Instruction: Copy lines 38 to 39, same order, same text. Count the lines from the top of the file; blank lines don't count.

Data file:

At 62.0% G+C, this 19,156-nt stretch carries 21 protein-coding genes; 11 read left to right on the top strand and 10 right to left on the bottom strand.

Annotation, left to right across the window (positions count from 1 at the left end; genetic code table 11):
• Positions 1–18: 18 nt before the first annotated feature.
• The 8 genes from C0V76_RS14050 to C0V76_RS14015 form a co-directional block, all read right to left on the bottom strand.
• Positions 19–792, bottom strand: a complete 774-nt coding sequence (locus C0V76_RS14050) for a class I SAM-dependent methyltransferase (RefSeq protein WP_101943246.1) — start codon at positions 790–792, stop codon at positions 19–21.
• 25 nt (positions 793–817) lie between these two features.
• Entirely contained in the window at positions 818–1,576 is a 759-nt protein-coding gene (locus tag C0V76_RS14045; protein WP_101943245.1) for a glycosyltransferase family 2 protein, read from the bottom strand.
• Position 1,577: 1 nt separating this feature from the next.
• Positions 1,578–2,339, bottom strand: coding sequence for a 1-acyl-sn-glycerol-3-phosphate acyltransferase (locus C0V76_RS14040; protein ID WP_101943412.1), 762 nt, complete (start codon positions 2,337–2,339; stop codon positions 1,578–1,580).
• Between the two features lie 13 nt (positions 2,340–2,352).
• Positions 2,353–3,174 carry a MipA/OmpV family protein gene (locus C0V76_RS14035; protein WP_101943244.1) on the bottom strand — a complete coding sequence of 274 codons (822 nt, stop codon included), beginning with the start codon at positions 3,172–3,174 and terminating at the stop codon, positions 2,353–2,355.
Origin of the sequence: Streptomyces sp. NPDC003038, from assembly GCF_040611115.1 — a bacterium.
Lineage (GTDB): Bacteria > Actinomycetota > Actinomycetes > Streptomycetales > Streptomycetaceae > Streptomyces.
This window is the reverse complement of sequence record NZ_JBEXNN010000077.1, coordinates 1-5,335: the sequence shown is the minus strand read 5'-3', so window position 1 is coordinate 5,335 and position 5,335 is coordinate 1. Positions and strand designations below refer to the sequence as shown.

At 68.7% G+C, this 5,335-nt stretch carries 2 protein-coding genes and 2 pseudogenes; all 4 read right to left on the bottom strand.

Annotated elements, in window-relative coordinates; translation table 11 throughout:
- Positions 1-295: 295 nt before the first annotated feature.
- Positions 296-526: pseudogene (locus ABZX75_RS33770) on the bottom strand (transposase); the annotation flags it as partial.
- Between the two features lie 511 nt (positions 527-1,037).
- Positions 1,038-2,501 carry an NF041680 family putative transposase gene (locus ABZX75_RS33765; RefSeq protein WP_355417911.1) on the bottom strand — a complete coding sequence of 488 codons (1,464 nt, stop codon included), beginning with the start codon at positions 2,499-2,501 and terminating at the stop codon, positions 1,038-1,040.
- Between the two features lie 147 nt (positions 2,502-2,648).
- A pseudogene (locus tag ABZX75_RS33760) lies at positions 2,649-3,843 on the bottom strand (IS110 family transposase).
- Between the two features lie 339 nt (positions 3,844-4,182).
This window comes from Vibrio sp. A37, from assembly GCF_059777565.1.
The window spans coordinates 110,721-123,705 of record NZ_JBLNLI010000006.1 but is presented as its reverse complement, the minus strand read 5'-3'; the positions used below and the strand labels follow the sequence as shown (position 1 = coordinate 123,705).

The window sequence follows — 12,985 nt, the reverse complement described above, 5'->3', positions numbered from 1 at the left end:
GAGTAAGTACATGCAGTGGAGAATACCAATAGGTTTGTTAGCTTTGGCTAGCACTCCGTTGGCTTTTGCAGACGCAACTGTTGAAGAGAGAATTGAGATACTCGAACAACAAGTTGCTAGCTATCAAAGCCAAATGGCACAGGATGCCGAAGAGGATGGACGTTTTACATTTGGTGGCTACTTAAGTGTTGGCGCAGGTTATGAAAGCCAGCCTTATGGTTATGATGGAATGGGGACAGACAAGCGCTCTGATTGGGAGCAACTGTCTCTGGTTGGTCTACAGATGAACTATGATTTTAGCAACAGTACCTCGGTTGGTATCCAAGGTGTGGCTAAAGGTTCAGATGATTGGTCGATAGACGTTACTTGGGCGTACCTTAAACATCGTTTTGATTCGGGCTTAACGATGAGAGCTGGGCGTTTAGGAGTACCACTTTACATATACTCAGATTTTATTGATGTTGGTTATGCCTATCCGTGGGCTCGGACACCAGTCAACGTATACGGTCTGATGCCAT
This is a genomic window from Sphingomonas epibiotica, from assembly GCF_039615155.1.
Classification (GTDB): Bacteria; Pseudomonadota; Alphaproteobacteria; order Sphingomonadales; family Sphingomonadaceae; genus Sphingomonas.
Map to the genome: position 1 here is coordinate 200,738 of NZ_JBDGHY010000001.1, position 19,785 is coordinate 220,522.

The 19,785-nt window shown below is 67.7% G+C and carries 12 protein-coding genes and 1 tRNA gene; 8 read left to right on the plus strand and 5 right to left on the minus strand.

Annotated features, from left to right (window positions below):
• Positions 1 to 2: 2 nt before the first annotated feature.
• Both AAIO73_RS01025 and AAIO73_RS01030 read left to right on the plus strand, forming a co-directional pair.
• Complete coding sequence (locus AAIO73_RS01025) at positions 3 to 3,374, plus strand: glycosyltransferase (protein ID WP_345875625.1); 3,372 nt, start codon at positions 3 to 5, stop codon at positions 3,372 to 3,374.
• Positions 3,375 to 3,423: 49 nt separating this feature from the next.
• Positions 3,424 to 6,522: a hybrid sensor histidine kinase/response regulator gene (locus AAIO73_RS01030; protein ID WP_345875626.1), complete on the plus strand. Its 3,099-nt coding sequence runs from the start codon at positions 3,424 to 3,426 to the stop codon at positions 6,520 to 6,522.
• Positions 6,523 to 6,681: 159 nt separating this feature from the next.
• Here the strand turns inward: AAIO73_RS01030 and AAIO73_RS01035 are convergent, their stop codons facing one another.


• Positions 6,523 to 6,681: 159 nt separating this feature from the next.
• Here the strand turns inward: AAIO73_RS01030 and AAIO73_RS01035 are convergent, their stop codons facing one another.